At last the complex was emptied of pilgrims and patients. The priests had timed the ceremony well, making it coincide with the full moon. Mjarni, half walking, half carried by her husband, made her way across the empty square to the multi-tiered pyramid and entered. They were led straight back and down a long, unbroken flight of stairs until they reached the precise center of the pyramid. A shaft led from the top of the pyramid straight down to the well at the bottom, and the light shone down, slowly creeping down one wall.

“Get into the water,” the high priest said. “Disrobe first.”

Mjarni took off her clothes, and a murmur ran through the assembled clergy. Some of her “clothes” were rags packed inside her body to help it keep its shape. As Baqeas assisted her, she grew more and more grotesque in appearance. Only her eyes, clear and bright in her rotting face were perfect. At last all the clothing was removed and she stood naked, skin torn, organs rotting, her body the caved in shell of a woman.

“S-step into the water,” the high priest repeated. Mjarni turned her face to Baqeas, her eyes full of fear, but he answered them with confidence. With one arm around her desiccated waist, the other holding her hand, he led Mjarni into the holy healing waters of the great pyramid of Zamburrha.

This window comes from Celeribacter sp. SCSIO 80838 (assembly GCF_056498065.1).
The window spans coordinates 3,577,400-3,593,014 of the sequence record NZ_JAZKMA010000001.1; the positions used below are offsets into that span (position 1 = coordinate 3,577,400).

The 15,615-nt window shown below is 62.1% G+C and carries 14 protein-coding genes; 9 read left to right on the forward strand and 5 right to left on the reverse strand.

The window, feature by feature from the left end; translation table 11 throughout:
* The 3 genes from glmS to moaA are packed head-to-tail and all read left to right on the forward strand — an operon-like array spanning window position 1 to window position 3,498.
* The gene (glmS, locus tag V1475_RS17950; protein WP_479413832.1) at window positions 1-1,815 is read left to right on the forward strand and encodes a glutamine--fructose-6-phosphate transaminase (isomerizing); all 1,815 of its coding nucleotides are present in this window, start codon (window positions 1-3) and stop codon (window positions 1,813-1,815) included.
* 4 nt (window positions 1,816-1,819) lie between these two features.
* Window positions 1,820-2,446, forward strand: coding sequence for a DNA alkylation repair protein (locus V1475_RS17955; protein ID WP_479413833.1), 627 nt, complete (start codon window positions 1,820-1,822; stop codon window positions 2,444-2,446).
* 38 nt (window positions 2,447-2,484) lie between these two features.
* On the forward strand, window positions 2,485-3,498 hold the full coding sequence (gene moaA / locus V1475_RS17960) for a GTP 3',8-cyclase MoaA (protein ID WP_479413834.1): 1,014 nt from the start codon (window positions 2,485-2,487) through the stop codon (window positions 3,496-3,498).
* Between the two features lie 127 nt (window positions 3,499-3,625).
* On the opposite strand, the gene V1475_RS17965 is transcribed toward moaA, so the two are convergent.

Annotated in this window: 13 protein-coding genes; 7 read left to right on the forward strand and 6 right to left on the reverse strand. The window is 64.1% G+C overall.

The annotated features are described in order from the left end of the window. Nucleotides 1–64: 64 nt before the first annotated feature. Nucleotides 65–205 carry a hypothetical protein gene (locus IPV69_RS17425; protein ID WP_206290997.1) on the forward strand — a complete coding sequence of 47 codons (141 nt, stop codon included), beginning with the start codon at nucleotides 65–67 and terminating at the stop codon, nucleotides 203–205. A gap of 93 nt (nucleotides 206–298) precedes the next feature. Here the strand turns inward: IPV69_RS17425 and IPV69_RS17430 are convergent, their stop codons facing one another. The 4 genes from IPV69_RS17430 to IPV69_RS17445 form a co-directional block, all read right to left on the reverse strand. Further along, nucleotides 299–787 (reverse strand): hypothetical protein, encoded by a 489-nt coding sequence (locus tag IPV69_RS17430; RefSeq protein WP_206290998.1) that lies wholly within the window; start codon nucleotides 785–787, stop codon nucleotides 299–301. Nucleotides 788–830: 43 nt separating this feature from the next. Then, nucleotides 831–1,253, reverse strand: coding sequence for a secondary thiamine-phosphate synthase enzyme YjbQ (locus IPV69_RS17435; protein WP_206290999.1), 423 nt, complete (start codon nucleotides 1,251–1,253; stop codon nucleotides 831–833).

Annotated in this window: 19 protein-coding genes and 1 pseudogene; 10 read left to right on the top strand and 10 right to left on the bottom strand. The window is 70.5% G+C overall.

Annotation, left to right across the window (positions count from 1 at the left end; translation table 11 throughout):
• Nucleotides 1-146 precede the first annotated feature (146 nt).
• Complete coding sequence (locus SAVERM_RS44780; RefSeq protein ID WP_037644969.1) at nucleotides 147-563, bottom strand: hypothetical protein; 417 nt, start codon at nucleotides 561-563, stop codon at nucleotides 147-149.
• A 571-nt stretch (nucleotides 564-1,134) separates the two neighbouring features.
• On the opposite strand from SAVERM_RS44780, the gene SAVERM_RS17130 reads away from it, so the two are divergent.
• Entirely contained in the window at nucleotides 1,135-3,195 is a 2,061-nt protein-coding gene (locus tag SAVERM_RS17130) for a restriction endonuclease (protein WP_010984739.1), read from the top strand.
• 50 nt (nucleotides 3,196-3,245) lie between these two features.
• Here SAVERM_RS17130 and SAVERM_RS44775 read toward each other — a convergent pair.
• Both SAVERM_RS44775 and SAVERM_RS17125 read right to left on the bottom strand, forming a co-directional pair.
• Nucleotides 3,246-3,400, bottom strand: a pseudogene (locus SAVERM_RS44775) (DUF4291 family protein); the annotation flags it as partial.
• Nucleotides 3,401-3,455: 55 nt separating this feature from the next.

“Is that it, is that port?” Brand asked. Land had just been sighted.

“No,” Jasper answered, “just land. We’ll follow the shore for about a week or two until we reach port.”

“Why is this taking so long? Shouldn’t we be in Krisadon by now?”

“Brand, we’re sailing all the way around the world. Even without all the unexpected delays we’ve been having, a trip around the world is not quick or easy. These things take time. Don’t you think I’m doing my best?”

“No, I don’t. You said you could go faster if you had to. So this trip could have been shorter if you had gone faster the whole time.”

Not giving the Captain a chance to reply, Brand returned belowdecks to relay the news of further delay to Paige. Jasper swore under his breath and concentrated on his charts. Granted they were behind schedule, but speeding up now would only bring on an attack from the following Mer. Brand just did not understand that slower was safer, and the cargo Jasper was carrying was priceless. He would not risk losing Morgan for anything.

This web page and all it's contents were written by J.C. Beaudoin, who is solely responsible for it, for better or for worse. Copyright 2005 and 20016. Hands off. Lookie, no touchie! :-)